He further said there is also a long list of exclusions and exemptions which indicates to protect more and disclose less. He also thinks that the definition of “information” in the proposed law is also not comprehensive. The proposed law describes “information” as the only “information on the record.” He says the bill is slightly better than the earlier law but not an exemplary one. “Not only that the access to information laws in India, Sri Lanka, Nepal and Bhutan are better than Pakistan in South Asia, but the bill is weaker than the right-to-know laws in all provinces of the country,” Abdullah viewed. To respect the fundamental right of access to government information, he urged for a more powerful and independent commission to decide about the possible non-compliance rather leaving it on a minister’s discretion.
A special committee of the Senate of Pakistan on “Right to Information Bill 2016(RTI),” has been struggling for months to make improvements in the bill. The committee has been resisting bureaucracy to make the public bodies answerable to citizens.
“No legislation is perfect. There is always room for improvement in any legislation passed by any parliament anywhere in the world. There is certainly room for improvement in the RTI Bill recently passed unanimously by the Senate and now before the National Assembly,” Senator Farhatullah Babar, chairperson of the committee said. He viewed that it has always been a huge challenge to seek information from any government, this one or the previous governments. “Secrecy and hesitation to share information is engrained in the psyche of governments. Information means power, it means exposure of hidden dimensions, and it means tearing apart the shroud of secrecy. Nobody wants to share power and no one tolerates exposure of wrong doings,” he said, adding, “That is why information has not been shared with the public on various pretexts; on grounds of national security, relations with foreign countries and the like.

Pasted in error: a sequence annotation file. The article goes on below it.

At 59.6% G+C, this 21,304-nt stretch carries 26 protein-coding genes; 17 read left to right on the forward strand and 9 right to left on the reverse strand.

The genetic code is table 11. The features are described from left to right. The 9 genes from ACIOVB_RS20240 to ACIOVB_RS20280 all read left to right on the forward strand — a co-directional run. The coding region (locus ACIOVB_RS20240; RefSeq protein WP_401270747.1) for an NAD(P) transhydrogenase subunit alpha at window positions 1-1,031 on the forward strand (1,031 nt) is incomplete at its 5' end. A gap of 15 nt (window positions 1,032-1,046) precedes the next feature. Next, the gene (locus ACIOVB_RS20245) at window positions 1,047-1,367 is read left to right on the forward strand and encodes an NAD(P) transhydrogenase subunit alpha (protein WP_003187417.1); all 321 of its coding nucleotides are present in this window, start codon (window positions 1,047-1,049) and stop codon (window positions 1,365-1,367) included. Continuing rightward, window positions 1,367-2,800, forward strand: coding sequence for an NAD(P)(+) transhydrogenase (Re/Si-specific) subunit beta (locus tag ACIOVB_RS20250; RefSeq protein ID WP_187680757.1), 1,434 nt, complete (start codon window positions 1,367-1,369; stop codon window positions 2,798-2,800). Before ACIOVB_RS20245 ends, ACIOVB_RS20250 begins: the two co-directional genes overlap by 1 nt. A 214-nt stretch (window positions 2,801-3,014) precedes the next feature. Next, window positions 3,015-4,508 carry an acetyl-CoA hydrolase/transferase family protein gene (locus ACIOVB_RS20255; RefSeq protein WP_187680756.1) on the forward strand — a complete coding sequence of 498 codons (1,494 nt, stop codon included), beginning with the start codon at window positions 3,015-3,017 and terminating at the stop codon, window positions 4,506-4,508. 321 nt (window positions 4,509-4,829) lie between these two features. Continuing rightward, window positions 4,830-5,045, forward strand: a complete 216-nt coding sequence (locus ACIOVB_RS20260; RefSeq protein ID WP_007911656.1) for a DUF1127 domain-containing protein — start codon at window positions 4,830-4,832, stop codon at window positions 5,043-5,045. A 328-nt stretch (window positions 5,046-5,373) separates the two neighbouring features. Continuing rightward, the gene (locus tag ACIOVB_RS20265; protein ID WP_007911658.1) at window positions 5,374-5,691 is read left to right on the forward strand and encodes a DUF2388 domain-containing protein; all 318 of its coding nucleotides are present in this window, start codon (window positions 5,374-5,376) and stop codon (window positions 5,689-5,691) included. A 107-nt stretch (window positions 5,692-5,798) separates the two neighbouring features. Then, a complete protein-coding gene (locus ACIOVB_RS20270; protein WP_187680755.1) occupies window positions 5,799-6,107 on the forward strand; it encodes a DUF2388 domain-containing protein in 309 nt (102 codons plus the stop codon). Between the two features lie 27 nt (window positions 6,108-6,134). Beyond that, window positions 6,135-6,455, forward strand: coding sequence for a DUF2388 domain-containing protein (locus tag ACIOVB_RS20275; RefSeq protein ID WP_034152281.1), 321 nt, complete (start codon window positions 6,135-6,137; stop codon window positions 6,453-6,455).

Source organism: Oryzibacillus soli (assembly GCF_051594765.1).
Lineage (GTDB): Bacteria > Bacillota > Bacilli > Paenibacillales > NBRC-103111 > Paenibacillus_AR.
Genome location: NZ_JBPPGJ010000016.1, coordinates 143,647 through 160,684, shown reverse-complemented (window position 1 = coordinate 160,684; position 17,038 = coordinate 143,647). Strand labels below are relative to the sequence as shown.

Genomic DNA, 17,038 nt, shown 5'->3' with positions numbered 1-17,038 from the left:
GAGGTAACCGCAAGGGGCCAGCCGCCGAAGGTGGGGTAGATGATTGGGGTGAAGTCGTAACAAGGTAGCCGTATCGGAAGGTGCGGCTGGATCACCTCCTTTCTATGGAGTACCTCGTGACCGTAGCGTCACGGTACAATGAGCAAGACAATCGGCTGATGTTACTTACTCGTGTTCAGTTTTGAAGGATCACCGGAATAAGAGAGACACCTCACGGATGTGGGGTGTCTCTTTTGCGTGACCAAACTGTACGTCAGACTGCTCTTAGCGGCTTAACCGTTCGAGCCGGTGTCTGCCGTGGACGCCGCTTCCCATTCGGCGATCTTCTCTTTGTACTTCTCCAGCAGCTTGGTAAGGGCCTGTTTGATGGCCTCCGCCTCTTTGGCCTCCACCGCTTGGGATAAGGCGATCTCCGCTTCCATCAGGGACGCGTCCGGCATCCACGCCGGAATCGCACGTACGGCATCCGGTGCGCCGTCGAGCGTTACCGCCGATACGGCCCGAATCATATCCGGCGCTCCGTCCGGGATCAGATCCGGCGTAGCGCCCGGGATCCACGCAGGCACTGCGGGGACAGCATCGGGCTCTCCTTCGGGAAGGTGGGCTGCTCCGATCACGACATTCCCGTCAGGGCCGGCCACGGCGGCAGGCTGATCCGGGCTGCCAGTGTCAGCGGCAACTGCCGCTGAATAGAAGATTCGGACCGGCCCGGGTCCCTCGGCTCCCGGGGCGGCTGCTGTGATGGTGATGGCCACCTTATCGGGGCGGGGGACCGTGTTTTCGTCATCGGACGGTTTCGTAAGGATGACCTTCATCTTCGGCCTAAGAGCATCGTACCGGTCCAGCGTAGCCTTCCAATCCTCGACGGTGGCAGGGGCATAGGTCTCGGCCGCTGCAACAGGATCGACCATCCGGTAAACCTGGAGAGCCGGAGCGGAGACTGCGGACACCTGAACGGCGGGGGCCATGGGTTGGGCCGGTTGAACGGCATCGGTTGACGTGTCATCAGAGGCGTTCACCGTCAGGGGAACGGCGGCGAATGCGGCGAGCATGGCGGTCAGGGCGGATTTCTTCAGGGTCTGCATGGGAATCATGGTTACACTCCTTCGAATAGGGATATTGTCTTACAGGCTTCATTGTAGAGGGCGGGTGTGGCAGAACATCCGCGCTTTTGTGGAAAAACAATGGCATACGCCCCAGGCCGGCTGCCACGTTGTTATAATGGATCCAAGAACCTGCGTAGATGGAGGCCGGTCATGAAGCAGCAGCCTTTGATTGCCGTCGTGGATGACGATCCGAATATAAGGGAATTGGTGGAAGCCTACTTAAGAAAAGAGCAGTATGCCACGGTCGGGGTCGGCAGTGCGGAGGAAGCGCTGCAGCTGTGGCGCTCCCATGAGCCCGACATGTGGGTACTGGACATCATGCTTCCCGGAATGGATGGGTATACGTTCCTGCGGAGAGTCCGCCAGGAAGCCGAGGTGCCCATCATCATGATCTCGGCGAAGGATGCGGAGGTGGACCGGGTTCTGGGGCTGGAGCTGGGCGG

The RTI passed by the Senate does not allow access to information contained in the note portion and minutes of meetings and a compromise was made to allow access to such documents after a period of time.
The chairperson also suggested to the committee that the information contained in the note portion of a file and minutes of meetings should also be declared as public document and liable to be made public on demand. Critical information leading to exposure of wrong doing and corruption is often hidden in the note portion and contained in minutes of meetings leading to a final decision, he viewed. However, his suggestion could not evolve consensus.
“A lot of work will have to be done after it becomes the law. Information Commission and other necessary support mechanism will have to be put in place to implement it. My focus therefore will be on adopting the law without any further loss of time. The gathering political clouds on the horizon do not permit wasting time. Remember, those running too fast behind the best sometime tumble over the better. The RTI may not be the best. But risking tumbling over it in pursuit of the best will be the worst,” he opined.
Lastly, Baber argued that the RTI legislation passed by Senate has tried to bridge this perennial gap between transparency and public good on the one hand and national security considerations on the other. The RTI attempts to benefit from “Johannesburg Principles” that seek to strike a balance, to address this issue. “But the test will lie first; whether the RTI Bill will actually become a law and secondly even if it became the law whether it will be implemented. That is the question,” he concluded.